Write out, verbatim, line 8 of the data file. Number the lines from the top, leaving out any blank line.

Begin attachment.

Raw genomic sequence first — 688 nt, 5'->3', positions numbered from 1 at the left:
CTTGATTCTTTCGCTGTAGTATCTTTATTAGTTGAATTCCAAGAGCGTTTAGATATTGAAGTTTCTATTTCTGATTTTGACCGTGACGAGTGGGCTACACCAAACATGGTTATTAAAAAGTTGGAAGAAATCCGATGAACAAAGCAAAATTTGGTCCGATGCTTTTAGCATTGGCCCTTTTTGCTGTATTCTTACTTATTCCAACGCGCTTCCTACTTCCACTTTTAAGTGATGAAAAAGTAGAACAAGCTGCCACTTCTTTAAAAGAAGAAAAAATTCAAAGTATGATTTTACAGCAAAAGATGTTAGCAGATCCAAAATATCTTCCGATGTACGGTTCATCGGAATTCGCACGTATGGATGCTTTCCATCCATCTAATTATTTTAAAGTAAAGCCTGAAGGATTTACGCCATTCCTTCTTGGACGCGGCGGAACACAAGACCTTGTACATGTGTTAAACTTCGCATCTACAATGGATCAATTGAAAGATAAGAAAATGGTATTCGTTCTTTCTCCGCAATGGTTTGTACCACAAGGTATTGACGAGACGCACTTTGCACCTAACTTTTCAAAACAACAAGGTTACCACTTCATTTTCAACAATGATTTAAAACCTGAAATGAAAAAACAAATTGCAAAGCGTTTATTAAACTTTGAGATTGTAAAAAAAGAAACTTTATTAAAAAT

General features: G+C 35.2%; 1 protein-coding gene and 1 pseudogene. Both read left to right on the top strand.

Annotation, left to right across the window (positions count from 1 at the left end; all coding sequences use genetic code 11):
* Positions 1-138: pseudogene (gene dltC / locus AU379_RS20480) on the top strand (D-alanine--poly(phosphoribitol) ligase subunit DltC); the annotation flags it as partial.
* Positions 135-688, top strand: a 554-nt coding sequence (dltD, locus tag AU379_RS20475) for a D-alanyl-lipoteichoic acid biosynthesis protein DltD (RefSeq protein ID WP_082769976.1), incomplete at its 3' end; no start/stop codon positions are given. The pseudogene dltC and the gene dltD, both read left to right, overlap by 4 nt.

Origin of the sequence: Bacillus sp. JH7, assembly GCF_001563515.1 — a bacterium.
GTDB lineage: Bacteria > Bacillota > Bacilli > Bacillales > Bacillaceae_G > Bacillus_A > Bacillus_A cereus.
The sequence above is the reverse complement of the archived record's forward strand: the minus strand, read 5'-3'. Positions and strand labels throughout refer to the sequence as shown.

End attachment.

GTDB lineage: Bacteria > Bacillota > Bacilli > Bacillales > Bacillaceae_G > Bacillus_A > Bacillus_A cereus.